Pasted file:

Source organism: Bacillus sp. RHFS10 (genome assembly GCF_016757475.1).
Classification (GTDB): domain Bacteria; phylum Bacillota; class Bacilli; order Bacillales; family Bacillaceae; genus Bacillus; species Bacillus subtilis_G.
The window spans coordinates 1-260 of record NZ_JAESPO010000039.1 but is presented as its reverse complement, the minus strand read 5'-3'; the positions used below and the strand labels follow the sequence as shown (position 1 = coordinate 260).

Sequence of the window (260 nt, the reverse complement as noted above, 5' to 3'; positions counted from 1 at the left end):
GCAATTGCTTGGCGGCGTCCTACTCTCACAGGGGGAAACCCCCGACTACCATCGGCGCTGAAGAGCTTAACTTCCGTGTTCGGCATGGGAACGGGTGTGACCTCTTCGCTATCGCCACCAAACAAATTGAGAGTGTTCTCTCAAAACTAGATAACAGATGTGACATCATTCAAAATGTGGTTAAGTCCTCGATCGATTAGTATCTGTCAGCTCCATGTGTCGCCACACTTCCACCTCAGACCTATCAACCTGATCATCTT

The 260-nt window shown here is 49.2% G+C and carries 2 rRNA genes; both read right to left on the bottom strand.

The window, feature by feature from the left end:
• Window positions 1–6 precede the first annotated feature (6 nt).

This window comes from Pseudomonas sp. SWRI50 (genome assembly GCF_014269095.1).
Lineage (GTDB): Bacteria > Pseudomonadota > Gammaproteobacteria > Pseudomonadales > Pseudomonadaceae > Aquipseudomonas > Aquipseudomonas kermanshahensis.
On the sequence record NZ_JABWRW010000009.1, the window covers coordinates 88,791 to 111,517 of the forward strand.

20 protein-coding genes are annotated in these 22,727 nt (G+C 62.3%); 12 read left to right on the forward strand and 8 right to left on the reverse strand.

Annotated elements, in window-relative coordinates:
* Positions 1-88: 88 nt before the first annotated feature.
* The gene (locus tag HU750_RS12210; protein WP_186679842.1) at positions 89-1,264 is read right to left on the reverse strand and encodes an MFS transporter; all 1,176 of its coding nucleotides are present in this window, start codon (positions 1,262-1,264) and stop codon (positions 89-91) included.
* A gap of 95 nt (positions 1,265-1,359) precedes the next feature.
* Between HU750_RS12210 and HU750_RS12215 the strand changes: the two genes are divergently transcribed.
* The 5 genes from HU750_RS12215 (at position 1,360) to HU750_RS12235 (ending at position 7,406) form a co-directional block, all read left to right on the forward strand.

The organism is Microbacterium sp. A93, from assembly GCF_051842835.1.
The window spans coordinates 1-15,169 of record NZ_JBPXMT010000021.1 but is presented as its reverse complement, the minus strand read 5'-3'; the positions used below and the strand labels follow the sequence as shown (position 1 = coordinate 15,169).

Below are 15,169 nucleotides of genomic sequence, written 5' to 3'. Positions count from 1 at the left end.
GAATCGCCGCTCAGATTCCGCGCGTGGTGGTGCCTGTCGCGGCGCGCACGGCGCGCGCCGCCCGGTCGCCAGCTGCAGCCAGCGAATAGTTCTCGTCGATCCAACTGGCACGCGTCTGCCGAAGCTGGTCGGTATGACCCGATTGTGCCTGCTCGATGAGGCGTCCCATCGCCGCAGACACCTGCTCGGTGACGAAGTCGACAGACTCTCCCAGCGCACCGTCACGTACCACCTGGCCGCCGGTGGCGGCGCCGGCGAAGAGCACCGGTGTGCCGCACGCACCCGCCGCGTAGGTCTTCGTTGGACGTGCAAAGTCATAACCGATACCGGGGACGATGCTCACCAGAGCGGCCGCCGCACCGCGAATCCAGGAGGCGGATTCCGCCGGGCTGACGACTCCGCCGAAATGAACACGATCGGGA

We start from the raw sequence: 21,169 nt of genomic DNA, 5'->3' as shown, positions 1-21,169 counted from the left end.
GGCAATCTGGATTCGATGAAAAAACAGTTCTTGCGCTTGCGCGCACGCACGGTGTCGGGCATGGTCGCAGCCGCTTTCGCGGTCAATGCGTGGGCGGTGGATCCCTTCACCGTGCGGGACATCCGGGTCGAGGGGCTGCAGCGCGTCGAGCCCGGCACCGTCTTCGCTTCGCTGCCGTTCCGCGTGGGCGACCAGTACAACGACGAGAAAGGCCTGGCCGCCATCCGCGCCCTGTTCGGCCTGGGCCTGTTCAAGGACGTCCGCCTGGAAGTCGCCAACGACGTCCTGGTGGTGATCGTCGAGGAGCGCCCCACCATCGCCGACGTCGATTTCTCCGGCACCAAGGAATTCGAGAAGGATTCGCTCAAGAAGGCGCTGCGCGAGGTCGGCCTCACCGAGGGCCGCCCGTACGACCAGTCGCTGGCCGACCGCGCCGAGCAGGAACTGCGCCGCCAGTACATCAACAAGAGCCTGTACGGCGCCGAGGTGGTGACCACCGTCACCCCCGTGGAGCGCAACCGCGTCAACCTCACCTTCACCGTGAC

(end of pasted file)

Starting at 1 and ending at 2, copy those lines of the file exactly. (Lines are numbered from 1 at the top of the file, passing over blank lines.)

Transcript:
Source organism: Bacillus sp. RHFS10 (genome assembly GCF_016757475.1).
Classification (GTDB): domain Bacteria; phylum Bacillota; class Bacilli; order Bacillales; family Bacillaceae; genus Bacillus; species Bacillus subtilis_G.